by chance I found this website: http://ocw.mit.edu/index.html this should definitely help me a lot, I didn't even know it existed! it's pretty awesome... they have lots of video lectures-- which is good because my eyes are going to drop out of their sockets if I keep reading out of a screen like this

Hey, back just to make sure I'm on the right track here.

So here's my "lesson plan:"
(I'm using these as guides, but obviously not my only source of info -- I'll also be looking at more SR)

1) I'm on these right now on linear algebra: http://ocw.mit.edu/OcwWeb/Mathematics/18-06Spring-2005/CourseHome/index.htm . -- It's pretty straight forward so far so no problem here.. a good warm up seeing as the last time I was anywhere near a number was 3 years ago.

2) then I'll go on to the differential equations course: http://ocw.mit.edu/OcwWeb/Mathematics/18-03Spring-2006/CourseHome/index.htm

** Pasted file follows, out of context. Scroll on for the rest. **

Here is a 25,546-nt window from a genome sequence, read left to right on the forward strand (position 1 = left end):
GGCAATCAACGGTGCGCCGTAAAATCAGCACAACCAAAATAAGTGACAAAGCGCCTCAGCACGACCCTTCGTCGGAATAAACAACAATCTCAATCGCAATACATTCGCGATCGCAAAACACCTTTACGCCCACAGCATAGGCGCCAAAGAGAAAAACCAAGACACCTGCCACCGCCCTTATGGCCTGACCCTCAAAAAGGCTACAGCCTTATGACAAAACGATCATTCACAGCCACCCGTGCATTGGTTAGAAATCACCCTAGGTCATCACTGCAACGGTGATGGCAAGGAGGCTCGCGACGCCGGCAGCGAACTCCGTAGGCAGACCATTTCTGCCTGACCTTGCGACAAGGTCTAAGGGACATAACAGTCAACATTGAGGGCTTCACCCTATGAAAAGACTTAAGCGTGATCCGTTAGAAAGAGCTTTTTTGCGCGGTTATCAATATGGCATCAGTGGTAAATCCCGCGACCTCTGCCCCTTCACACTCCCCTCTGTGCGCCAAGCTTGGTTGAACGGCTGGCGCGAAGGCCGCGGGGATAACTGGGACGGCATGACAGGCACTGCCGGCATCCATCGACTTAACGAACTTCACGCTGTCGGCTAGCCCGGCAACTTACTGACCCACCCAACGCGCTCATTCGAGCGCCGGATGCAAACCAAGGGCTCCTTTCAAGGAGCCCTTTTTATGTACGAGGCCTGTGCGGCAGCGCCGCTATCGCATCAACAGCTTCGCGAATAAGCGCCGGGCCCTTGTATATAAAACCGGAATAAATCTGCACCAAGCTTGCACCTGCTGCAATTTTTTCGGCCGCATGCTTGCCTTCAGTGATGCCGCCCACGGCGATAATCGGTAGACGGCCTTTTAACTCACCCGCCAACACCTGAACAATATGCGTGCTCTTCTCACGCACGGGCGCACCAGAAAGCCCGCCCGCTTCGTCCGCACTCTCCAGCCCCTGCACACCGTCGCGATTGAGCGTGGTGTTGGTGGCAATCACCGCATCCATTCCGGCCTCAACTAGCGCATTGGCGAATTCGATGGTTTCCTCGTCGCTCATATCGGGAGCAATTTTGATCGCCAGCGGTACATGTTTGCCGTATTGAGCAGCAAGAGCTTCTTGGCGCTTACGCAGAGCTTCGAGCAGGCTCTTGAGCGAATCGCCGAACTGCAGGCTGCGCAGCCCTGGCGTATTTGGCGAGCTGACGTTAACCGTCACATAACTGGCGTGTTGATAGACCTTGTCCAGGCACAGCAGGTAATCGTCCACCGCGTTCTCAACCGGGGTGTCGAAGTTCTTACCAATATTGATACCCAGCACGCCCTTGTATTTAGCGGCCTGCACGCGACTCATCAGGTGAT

3) then introduction to tensors: http://www.math.odu.edu/~jhh/counter2.html

4) THEN? I'll be able to understand more of GR? <-- notice uncertain question marks of doom

would this get me where I want? am I missing anything? I hope I'm at least on the right path...

thanks for the help, this is about as out of my element as I can get: I start film school in July ...

Yes. Perhaps the most important part of SR to take away with you to GR is the notion of tensors on Minkowski spacetime. I would say, don't move on to GR until you can see how that neatly summarises almost all of SR (of course, by doing that, ideally you will have learned lots of other things too).

masudr said:
Perhaps the most important part of SR to take away with you to GR is the notion of tensors on Minkowski spacetime.

First of all I have to get the notion of tensors :rofl: -- I haven't looked at those yet

thanks! good to know I'm on the right track. I'm really glad I joined PF, I've learned more in the past 4months than in 5 years of high school (although... I would have probably learned more back then had I actually shown up for a class :uhh: ) .